San José, Costa Rica, since 1956

Future Tico Engineers Show Off Their Robots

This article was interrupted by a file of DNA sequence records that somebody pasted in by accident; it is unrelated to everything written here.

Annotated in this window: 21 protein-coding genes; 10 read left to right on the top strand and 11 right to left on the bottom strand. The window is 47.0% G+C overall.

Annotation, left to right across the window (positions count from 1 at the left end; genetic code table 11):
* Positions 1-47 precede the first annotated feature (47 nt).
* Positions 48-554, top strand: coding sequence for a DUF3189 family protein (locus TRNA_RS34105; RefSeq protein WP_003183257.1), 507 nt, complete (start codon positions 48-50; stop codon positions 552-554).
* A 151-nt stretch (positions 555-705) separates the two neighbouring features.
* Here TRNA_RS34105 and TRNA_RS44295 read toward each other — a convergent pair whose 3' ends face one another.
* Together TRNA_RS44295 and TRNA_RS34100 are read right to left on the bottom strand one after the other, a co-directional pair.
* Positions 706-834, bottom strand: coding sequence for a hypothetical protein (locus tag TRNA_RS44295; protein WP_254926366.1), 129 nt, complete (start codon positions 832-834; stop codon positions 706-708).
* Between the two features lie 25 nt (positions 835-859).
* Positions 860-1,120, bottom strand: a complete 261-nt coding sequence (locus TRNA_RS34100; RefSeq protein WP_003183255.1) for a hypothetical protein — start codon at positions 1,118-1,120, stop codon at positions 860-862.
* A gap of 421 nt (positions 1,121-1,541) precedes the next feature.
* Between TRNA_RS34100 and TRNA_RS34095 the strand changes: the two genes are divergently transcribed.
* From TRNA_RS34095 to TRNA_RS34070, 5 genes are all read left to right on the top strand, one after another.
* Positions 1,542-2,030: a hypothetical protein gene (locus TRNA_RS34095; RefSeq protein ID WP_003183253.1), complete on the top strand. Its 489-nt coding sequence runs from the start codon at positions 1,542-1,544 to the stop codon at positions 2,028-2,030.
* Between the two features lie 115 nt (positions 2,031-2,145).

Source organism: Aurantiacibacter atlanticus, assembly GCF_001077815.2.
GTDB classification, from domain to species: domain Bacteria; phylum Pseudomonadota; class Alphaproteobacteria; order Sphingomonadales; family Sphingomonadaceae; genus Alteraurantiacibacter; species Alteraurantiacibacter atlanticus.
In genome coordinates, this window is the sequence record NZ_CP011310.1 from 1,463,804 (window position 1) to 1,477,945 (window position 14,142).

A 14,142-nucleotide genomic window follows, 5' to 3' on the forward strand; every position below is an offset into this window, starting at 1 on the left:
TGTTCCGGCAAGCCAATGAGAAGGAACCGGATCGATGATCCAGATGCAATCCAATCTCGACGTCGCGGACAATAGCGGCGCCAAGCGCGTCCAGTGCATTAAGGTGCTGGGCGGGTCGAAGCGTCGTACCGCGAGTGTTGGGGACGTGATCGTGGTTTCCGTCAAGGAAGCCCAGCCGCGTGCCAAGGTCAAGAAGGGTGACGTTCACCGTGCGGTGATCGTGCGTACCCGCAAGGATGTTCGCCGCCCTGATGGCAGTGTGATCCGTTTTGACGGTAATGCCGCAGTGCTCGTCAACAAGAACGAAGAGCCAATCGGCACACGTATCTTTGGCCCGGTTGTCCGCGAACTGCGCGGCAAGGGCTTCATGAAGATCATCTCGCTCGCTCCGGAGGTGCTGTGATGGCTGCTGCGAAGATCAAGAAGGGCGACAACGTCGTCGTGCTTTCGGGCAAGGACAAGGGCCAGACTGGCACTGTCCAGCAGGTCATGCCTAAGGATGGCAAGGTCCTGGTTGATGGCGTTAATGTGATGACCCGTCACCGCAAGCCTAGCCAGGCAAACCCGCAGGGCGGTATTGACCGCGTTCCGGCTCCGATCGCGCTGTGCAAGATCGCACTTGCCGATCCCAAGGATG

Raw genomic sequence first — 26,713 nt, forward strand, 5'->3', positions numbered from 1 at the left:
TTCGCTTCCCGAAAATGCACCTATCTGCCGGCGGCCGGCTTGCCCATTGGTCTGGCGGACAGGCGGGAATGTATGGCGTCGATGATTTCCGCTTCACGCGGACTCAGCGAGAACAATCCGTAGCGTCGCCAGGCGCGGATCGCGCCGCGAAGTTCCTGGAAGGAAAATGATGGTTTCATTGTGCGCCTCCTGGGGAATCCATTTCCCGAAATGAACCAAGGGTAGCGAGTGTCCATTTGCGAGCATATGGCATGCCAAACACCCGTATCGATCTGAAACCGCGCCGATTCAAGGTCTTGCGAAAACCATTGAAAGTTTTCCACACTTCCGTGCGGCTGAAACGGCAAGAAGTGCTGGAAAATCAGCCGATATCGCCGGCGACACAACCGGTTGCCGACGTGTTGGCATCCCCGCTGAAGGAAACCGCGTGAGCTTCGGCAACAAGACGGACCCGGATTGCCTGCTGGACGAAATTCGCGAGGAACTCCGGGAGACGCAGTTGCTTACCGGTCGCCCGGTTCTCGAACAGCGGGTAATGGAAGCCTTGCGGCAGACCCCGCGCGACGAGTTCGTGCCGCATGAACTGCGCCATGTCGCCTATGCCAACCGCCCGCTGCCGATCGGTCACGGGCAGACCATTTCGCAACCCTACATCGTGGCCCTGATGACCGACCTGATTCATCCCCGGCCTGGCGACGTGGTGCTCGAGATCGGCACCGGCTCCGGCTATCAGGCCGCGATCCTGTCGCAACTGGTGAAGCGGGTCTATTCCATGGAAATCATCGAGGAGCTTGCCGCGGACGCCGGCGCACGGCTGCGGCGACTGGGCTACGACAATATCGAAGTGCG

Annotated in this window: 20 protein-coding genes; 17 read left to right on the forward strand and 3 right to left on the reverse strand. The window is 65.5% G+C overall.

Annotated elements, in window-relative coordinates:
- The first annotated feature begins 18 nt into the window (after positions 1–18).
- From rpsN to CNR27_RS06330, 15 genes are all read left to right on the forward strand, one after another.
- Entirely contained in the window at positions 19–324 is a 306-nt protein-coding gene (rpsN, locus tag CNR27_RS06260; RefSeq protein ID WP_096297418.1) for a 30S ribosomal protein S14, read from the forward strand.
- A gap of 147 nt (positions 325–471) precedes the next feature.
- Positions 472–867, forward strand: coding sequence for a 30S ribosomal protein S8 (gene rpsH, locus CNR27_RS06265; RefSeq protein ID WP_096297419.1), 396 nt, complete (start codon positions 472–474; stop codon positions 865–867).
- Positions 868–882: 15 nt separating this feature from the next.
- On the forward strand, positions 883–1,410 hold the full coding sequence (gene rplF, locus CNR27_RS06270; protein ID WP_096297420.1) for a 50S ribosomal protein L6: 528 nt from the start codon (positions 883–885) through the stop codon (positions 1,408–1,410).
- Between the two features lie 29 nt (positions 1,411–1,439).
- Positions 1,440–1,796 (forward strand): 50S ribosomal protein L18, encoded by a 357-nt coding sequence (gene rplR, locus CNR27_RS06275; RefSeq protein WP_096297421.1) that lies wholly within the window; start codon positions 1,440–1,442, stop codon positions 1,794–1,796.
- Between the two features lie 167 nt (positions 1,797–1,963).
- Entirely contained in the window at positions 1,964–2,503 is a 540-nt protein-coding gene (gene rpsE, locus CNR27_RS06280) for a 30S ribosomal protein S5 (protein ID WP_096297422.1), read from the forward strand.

MORE than 100 students and 40teachers gathered on the second floor ofthe Children’s Museum in San José Sept.24 for the second School RoboticsFestival.Wearing red ties and handkerchiefs tosignify their involvement in the PedagogicRobotics Project, students presented robotsto their piers at the festival, which wasstarted to encourage more schools to jointhe project.Huddled together around computermonitors, and sitting on the ground ingroups, the 128 students shared informationabout their robots and how they work.Among the many robots were small cars,trucks, experimental vehicles, animal-likecreatures and even a mechanical carwash –built to scale for the vehicles to maneuverthrough.The festival occurs every two years,allowing plenty of time for participatingclasses to develop their own approach tothe many mechanical and constructionpossibilities for the next festival. In all,1,400 students from 15 different primaryschools throughout Costa Rica now boast arobotics program.COSTA Rican electromechanicalengineer Steve Acosta, with the RoboticsDepartment of the non-profit Omar DengoFoundation, which funds the programalong with the government, offered technicalsupport to teachers and students duringthe one-day festival.“The students are using Lego controllersand Robolob software developedby Natural Instruments, and with thesekits, we are getting them excited aboutbasic engineering concepts while findingsolutions to basic mechanical problems,”Acosta said.Although the Lego equipment used bystudents allows them to fully develop automatedrobots, Acosta said, it is moreexpensive than the GoGo board controllersthat will soon become an option for theprogram.GoGo board, in addition to being aless-expensive alternative, also lends itselfto a more organic process for design byfacilitating work with many different kindsof materials, Acosta explained. Almostanything can be used, from discarded scannersand printers to old gears and modelparts – and all sorts of other discardedmechanical and electrical objects.ARNAN Sipitakiat, a visiting Ph.D.student at the MIT Media Laboratory andGoGo board developer from Thailand, hasbeen working closely with Costa Rica’srobotics project in the past month, and as aresult the program has begun manufacturingGogo boards here in Costa Rica to beused by the students.He told The Tico Times they plan onmaking inexpensive controllers – as anadditional option to the Lego Controllersfor the robotics project.With this new equipment becomingavailable, Acosta says he is hopeful not onlythat many more students will be able to participatein the program, but that the newequipment will take the program to a newlevel, resulting in even more unique robots.

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